After floods, it’s drought-like situation in Kodagu
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After floods, it’s drought-like situation in Kodagu

September 18, 2018

Madikeri:  Like the flood-hit Kerala and Dakshina Kannada, Kodagu is facing the phenomenon of drying up of wells and rivers, excessive heat and lack of potable water. Many residents have reported that coffee beans are drying up due to sweltering heat.

Soon after the destructive floods in Kodagu, it was hoped that the groundwater level that had depleted over the years would have increased, providing fresh drinking water. But the hopes are dashed now as wells are sinking deeper and deeper. The water level in River Cauvery in September resembles that of how it should be in March or April.

Rivers and streams are fast thinning and in most of the rivers, red soil has surfaced along with washed away trees and boulders. Many parts in Kodagu, especially in Madikeri and Somwarpet taluks, getting potable water is a difficult proposition. Flood victims, who have returned to their houses, are struggling to fetch potable water as muddy water still flows in rivulets and streams.

Compounding the problems, residents are facing hot weather and the district is fast turning into a drought-affected area. The District Administration has been supplying drinking water through tankers to several villages including landslide-hit Hebbatageri, Madenadu, Yemmethaalu, Meghathalu, Katakeri, Devastur, Kaloor, Galibeedu, Madapura, Mukkodlu and Mandalapatti. Those villages are still covered with soil.

According to villagers, earlier they were using the naturally available water from rivers, streams and wells. “All of us had our wells inside our house compounds. Now, the open wells have disappeared and the mini waterfalls and streams have changed their course,” said villagers of Kaloor.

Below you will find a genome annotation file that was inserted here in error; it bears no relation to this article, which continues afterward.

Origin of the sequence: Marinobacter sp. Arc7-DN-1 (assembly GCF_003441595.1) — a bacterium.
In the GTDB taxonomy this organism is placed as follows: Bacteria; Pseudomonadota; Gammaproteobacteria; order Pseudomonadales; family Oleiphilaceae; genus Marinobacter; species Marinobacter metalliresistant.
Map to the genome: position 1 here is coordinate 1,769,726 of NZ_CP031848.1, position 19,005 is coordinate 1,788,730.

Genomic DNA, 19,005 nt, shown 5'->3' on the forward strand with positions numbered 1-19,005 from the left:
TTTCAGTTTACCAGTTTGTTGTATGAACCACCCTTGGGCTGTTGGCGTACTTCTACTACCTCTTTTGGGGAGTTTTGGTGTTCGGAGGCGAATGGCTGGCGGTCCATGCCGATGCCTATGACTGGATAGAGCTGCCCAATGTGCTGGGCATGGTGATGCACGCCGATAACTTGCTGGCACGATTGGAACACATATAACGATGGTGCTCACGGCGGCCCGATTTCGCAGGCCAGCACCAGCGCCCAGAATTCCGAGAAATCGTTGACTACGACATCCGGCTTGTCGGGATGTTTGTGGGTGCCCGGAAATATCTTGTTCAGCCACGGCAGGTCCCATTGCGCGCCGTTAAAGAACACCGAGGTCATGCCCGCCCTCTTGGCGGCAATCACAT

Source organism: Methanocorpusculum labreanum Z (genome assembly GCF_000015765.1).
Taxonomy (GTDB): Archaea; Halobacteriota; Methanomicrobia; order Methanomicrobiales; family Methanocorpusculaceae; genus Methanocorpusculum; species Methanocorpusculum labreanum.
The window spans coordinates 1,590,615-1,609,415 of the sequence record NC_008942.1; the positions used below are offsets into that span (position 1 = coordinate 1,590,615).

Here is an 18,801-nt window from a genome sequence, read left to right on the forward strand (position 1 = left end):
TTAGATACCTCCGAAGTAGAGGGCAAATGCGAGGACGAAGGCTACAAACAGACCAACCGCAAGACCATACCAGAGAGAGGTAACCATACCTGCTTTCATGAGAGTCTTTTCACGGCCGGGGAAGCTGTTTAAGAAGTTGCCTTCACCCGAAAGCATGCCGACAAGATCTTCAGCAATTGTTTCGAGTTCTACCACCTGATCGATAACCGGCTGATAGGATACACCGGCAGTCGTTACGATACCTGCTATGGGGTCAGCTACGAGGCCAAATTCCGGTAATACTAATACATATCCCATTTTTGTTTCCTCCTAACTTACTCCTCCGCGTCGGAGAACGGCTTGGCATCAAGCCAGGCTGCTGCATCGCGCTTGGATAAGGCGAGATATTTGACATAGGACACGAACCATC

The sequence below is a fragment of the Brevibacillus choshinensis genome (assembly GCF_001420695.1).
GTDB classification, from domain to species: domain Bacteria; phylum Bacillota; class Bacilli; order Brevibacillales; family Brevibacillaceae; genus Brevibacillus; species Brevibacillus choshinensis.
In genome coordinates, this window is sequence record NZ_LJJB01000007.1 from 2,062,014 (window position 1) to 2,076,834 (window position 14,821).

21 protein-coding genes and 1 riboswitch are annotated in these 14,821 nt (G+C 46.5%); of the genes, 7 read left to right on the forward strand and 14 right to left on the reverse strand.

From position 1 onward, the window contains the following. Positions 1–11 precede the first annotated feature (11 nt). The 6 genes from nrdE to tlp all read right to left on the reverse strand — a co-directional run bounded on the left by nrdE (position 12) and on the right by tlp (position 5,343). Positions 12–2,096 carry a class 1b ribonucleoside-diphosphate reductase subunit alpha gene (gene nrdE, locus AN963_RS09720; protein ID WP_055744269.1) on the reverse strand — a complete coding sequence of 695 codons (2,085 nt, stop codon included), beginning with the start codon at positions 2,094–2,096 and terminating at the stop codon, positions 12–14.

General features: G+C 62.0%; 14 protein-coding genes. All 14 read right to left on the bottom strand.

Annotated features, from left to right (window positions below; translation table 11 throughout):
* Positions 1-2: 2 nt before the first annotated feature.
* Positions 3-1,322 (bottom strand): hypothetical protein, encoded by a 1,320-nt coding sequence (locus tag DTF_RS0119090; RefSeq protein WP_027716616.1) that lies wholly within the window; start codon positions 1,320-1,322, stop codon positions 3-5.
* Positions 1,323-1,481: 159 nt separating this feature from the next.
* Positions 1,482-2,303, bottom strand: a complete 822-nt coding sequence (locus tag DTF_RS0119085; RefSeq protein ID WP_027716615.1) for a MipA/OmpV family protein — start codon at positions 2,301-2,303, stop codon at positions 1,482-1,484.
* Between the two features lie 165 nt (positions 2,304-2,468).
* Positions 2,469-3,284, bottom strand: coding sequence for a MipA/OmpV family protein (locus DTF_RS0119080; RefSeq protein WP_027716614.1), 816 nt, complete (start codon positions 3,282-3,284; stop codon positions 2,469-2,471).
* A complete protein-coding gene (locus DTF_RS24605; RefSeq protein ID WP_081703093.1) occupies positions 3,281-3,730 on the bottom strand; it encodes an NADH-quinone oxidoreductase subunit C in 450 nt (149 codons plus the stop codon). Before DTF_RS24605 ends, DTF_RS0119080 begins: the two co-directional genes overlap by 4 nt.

Many rivers in Kodagu, including Cauvery, Lakshmanatheertha, Kumaradhara, Bethri (Cauvery), Hattihole, Thantipaala, Kadanoor River, Payaswini, Choranahole, Kakkehole, Keerepole and Madapura River, have reported excessive drying with many barren stretches along the river course. Streams that would flow perennially have dried up and even borewells are not helping as the groundwater has depleted in such a short span of time.

In August, all these rivers were in full spate and destroyed many families and their properties. “Now all of a sudden, the rivers are drying up and this is an alarming situation,” said villagers. All these rivers originate in mountain ranges surrounding the district and there were many waterfalls that fed the rivers.

Now, most of the mountain ranges have collapsed and waterfalls have gone dry, villagers added. Moreover, layers of soil, trees, rocks and boulders have rolled over along the river course, hindering the movement of water.

On Sept.16, Madikeri and Somwarpet recorded a temperature of 31 degrees Celsius while Virajpet recorded 29 degrees Celsius. Following dry weather, inflow to Harangi Reservoir has come down and there is an outflow of only 1,675 cusecs and that too only for agricultural activities. Compare this with an outflow of over 45,000 cusecs, just a fortnight ago.

Water experts say that due to floods and landslides, rivers and rivulets have changed their course. Also, groundwater could have been redistributed. When the water in river declines, the groundwater table goes down too. As such there is a drop in water levels in wells, they say.

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